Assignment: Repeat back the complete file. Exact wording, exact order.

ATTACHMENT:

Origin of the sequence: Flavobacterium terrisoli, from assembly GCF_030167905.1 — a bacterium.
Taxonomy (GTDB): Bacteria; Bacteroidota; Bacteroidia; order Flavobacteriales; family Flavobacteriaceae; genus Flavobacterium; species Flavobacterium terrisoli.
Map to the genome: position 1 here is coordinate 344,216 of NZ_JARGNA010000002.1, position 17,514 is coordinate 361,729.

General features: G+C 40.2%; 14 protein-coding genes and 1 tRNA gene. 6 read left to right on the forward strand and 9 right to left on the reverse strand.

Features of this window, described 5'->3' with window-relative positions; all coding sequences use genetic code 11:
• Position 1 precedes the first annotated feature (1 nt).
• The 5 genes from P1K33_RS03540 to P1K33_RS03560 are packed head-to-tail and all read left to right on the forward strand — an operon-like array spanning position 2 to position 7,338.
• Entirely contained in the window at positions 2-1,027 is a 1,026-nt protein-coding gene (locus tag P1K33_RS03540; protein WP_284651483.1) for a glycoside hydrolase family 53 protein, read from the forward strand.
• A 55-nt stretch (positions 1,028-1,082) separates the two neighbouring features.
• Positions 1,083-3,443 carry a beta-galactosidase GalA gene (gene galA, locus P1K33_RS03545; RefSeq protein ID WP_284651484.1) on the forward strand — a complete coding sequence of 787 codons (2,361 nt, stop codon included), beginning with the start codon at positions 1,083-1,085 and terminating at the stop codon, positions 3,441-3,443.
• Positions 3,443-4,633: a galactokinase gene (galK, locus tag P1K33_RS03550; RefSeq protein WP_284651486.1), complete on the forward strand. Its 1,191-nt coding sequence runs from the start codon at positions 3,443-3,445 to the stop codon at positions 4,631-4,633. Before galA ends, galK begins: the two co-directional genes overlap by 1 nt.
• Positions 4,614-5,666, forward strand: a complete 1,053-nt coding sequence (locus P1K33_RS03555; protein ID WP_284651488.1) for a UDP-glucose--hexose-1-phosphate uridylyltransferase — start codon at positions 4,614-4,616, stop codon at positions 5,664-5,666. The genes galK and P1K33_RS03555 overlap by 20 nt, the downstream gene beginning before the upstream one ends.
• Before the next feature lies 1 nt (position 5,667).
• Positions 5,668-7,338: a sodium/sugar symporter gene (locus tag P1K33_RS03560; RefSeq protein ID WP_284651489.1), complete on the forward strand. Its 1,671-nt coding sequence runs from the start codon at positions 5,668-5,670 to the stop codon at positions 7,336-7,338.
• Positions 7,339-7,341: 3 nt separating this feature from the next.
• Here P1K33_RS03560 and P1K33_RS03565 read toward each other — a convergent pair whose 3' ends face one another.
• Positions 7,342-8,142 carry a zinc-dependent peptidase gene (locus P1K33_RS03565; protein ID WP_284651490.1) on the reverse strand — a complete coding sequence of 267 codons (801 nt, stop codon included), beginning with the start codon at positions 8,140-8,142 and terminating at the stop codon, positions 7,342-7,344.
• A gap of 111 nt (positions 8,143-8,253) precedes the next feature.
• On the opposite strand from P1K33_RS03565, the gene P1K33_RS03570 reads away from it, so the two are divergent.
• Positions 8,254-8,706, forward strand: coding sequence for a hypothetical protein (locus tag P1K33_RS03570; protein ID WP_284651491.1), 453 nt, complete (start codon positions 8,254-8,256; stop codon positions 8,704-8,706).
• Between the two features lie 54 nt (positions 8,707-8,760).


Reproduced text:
Origin of the sequence: Flavobacterium terrisoli, from assembly GCF_030167905.1 — a bacterium.
Taxonomy (GTDB): Bacteria; Bacteroidota; Bacteroidia; order Flavobacteriales; family Flavobacteriaceae; genus Flavobacterium; species Flavobacterium terrisoli.
Map to the genome: position 1 here is coordinate 344,216 of NZ_JARGNA010000002.1, position 17,514 is coordinate 361,729.

General features: G+C 40.2%; 14 protein-coding genes and 1 tRNA gene. 6 read left to right on the forward strand and 9 right to left on the reverse strand.

Features of this window, described 5'->3' with window-relative positions; all coding sequences use genetic code 11:
• Position 1 precedes the first annotated feature (1 nt).
• The 5 genes from P1K33_RS03540 to P1K33_RS03560 are packed head-to-tail and all read left to right on the forward strand — an operon-like array spanning position 2 to position 7,338.
• Entirely contained in the window at positions 2-1,027 is a 1,026-nt protein-coding gene (locus tag P1K33_RS03540; protein WP_284651483.1) for a glycoside hydrolase family 53 protein, read from the forward strand.
• A 55-nt stretch (positions 1,028-1,082) separates the two neighbouring features.
• Positions 1,083-3,443 carry a beta-galactosidase GalA gene (gene galA, locus P1K33_RS03545; RefSeq protein ID WP_284651484.1) on the forward strand — a complete coding sequence of 787 codons (2,361 nt, stop codon included), beginning with the start codon at positions 1,083-1,085 and terminating at the stop codon, positions 3,441-3,443.
• Positions 3,443-4,633: a galactokinase gene (galK, locus tag P1K33_RS03550; RefSeq protein WP_284651486.1), complete on the forward strand. Its 1,191-nt coding sequence runs from the start codon at positions 3,443-3,445 to the stop codon at positions 4,631-4,633. Before galA ends, galK begins: the two co-directional genes overlap by 1 nt.
• Positions 4,614-5,666, forward strand: a complete 1,053-nt coding sequence (locus P1K33_RS03555; protein ID WP_284651488.1) for a UDP-glucose--hexose-1-phosphate uridylyltransferase — start codon at positions 4,614-4,616, stop codon at positions 5,664-5,666. The genes galK and P1K33_RS03555 overlap by 20 nt, the downstream gene beginning before the upstream one ends.
• Before the next feature lies 1 nt (position 5,667).
• Positions 5,668-7,338: a sodium/sugar symporter gene (locus tag P1K33_RS03560; RefSeq protein ID WP_284651489.1), complete on the forward strand. Its 1,671-nt coding sequence runs from the start codon at positions 5,668-5,670 to the stop codon at positions 7,336-7,338.
• Positions 7,339-7,341: 3 nt separating this feature from the next.
• Here P1K33_RS03560 and P1K33_RS03565 read toward each other — a convergent pair whose 3' ends face one another.
• Positions 7,342-8,142 carry a zinc-dependent peptidase gene (locus P1K33_RS03565; protein ID WP_284651490.1) on the reverse strand — a complete coding sequence of 267 codons (801 nt, stop codon included), beginning with the start codon at positions 8,140-8,142 and terminating at the stop codon, positions 7,342-7,344.
• A gap of 111 nt (positions 8,143-8,253) precedes the next feature.
• On the opposite strand from P1K33_RS03565, the gene P1K33_RS03570 reads away from it, so the two are divergent.
• Positions 8,254-8,706, forward strand: coding sequence for a hypothetical protein (locus tag P1K33_RS03570; protein ID WP_284651491.1), 453 nt, complete (start codon positions 8,254-8,256; stop codon positions 8,704-8,706).
• Between the two features lie 54 nt (positions 8,707-8,760).